Two odd things appear immediately in this section. The most salient anomaly is the extensive use of a siege metaphor for what I take to be an (admittedly embattled) closed crowd. The eruption is the dissatisfaction of the closed crowd with whatever rites and ceremonies there are that make the closed crowd stable, repeatable, &c. The rebellion against this stability, which is unsatisfactorily explained as something like an original, residual reflex of the open crowd, which wants to expand indefinitely and which, Canetti has insisted, is swapped for stability in the closed crowd. “The next section concerns the domestication of crowds by the world’s religions, so more on this anomaly so one might expect more on this soon). But even if it is the case that the closed crowd typically (or in some other sense frequently enough to warrant the name “phenomenon”) experiences eruptions, this “empirical” observation does not tally with the definitions and explanations Canetti has provided so far. Why, for instance, isn’t a closed crowd satisfied by precisely those features (e.g., stability, repeatability) that Canetti ascribes to the nature of closed crowds? Why does one of the defining features of the open crowd (e.g., its omnivorousness) make a sudden appearance? It’s as if a governing body were suddenly to pick up guns and pitchforks to conduct a pogrom (rather than behaving like governmental bodies do, and sending duly appointed thugs to conduct pogroms).

I would suggest that Canetti has run afoul of a hyperbinary (as the distinction between closed and open crowds). Thus, we are now seeing the open closed crowd (in the eruption and desire to return to its omnivorous days prior to enclosure) as well as the closed open crowd (turned into the metaphor of a besieged city). In practice, this allows Canetti to play fast and loose with the categories he is advancing, and it is not very convincing. Moreover, the necessity of the siege metaphor is dubious; Canetti would be merely anticipating his sense of what he later calls a double crowd, but that doesn’t answer the sense of innecessity described here. In particular, with the usual wash of overgeneralization, the ubiquitous irascibility of the closed crowd, even when more or less obscurely relegated to the “inner life” of the closed crowd, comes out of nowhere, fails to be sufficient or sufficiently convincing, and seems more personal that social. It could also be that Canetti is projecting some kind of fantasy (or biography) of religions, as the close crowd par excellence, but once again, by the definition Canetti has provided, there is no reason to limit the phenomenon to religion (just as the open crowd is not religion as well, as the sprawl of Festival suggests). Much as I dislike Western religion, I can’t pretend that the inner life of each congregation rests on a sense of persecution and some “peculiar angry sensitiveness and irritability directed against those it has once and forever nominated as enemies” (22).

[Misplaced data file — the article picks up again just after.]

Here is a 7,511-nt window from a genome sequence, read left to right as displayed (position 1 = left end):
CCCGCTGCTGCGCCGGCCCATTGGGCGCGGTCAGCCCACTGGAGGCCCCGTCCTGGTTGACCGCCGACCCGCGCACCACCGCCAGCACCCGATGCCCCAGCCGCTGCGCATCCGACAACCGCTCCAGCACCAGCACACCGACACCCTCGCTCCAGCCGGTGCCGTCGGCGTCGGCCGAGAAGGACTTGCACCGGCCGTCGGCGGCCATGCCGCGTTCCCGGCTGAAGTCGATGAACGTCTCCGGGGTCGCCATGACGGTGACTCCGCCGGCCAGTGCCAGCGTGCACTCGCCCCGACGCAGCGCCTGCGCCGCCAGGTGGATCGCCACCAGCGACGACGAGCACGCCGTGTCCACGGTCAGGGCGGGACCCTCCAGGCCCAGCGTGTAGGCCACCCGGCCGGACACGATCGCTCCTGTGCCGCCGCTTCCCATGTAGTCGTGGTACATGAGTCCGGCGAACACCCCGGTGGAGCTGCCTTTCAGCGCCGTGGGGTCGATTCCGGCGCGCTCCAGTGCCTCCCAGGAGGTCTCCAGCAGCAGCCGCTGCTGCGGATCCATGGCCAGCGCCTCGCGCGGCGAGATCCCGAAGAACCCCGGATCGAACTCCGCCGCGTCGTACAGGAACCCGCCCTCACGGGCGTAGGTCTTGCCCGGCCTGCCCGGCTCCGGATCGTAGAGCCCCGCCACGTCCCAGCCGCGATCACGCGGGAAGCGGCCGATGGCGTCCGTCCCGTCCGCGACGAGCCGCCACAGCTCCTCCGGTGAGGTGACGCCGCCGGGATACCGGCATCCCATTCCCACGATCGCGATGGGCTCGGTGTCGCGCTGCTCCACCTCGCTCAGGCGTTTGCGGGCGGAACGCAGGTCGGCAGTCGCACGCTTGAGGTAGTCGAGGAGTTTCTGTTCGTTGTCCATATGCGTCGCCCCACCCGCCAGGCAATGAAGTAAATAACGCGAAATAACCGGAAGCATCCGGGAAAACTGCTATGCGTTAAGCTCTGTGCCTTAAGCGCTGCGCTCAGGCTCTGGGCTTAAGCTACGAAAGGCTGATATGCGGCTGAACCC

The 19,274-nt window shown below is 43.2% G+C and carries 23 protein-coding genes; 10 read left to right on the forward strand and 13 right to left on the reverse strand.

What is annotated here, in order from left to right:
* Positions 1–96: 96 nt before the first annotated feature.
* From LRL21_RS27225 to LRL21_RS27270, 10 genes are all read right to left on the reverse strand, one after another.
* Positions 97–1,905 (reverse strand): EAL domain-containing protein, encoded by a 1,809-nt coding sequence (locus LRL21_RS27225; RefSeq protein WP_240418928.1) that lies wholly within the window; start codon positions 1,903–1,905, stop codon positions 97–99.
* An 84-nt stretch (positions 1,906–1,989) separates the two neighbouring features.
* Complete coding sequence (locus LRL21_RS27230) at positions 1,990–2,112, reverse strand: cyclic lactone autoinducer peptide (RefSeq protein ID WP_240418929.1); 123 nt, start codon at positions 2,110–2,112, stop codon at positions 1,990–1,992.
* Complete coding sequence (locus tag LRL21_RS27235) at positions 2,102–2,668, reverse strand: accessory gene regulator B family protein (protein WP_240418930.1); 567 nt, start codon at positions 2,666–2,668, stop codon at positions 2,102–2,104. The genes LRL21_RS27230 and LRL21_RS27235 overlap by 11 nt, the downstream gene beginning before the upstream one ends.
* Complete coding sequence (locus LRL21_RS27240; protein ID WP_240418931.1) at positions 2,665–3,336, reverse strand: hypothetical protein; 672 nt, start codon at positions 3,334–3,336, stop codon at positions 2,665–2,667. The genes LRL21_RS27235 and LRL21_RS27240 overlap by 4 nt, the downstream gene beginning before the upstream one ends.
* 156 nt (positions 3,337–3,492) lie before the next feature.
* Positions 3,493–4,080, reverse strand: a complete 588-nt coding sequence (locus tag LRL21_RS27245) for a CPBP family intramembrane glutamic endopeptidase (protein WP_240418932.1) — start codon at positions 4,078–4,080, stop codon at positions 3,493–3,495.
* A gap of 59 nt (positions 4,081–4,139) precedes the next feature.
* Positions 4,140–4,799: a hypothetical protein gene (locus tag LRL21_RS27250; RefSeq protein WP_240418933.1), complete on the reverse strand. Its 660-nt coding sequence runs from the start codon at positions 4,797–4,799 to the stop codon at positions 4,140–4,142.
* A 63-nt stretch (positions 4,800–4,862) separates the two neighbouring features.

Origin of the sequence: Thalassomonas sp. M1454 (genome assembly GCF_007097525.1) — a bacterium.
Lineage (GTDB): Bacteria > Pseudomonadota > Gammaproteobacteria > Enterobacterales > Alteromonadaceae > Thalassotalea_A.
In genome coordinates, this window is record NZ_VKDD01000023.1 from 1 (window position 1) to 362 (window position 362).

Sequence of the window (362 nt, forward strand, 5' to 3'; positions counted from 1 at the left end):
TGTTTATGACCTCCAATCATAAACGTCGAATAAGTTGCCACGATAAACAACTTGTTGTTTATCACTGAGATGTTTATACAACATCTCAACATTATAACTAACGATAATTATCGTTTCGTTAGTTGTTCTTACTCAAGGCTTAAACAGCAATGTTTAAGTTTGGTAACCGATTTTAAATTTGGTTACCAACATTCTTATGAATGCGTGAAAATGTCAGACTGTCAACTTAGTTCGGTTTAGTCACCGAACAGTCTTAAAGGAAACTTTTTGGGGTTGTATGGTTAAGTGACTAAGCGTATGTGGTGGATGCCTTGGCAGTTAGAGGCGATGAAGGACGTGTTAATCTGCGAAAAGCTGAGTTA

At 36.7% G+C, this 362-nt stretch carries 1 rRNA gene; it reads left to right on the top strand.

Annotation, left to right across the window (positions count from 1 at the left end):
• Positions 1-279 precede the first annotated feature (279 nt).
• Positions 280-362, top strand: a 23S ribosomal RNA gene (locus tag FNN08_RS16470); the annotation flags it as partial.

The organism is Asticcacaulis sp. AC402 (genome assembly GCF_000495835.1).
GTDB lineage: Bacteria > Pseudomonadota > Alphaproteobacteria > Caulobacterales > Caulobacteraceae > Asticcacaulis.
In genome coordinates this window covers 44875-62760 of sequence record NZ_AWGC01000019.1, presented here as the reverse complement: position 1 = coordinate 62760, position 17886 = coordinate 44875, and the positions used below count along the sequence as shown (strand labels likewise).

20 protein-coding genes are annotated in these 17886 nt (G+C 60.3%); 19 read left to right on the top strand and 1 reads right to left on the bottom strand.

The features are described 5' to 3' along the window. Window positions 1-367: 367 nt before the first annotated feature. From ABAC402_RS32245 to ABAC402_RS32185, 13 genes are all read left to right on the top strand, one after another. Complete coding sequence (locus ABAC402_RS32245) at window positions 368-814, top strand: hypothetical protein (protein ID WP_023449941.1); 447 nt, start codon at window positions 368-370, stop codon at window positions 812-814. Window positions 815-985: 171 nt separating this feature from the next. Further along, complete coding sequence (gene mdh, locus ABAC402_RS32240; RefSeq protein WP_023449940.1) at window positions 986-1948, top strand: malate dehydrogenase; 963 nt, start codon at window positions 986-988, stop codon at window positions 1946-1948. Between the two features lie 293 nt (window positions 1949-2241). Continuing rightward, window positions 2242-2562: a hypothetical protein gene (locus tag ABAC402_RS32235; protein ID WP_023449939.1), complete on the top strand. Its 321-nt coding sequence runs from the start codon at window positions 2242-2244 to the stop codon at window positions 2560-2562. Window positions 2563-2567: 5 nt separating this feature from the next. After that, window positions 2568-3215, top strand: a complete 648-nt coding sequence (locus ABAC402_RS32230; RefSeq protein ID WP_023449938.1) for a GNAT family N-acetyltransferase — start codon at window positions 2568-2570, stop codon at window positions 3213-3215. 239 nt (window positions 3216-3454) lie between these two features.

What has to be said is that persecution mania may be a feature of a closed crowd, but it certainly needn’t be a necessary or sufficient condition for explaining the presence of a closed crowd. Further work would be needed to make this characterization, and it may show up in the future when Canetti discusses the double crowd in more detail.

[1] All quotations are from Canetti, E. (1981). Crowds and Power (trans. Carol Stewart), 6th printing. New York: NY: Noonday Press. (paperback).

[2] Benjamin, W. (2004). “The Destructive Character” in M. P. Bullock & M. W. Jennings (eds.) Selected writings (1931–1934), pp. 541–2. New York: Belknap/Harvard.

[3] Benjamin, W. (1999). “Critique of Violence” in M. P. Bullock & M. W. Jennings (eds.) Selected writings (vol. 1), pp. 277-300. New York: Belknap/Harvard.

[4] Eagleton, T. (1989). “Bakhtin, Schopenhauer, Kundera” in K. Hirschkop & D. Shepherd (eds.) Bakhtin and cultural theory, pp. 178–88. Manchester, UK: University of Manchester Press.

[5] Meiklejohn, J. (1886). The English languages: Its grammar, history, and literature, London, qtd in Crowley, T. (1989), p. 77 in in K. Hirschkop & D. Shepherd (eds.) Bakhtin and cultural theory, pp. 68–90. Manchester, UK: University of Manchester Press.

[6] Harrison, M. (1848). The rise, progress, and present structure of the English language, London, qtd in Crowley, T. (1989), p. 77 in in K. Hirschkop & D. Shepherd (eds.) Bakhtin and cultural theory, pp. 68–90. Manchester, UK: University of Manchester Press.

[7] Eliade, M. (1991) The myth of the eternal return or, Cosmos and history (trans. Willard R. Trask). Princeton, NJ: Princeton UP.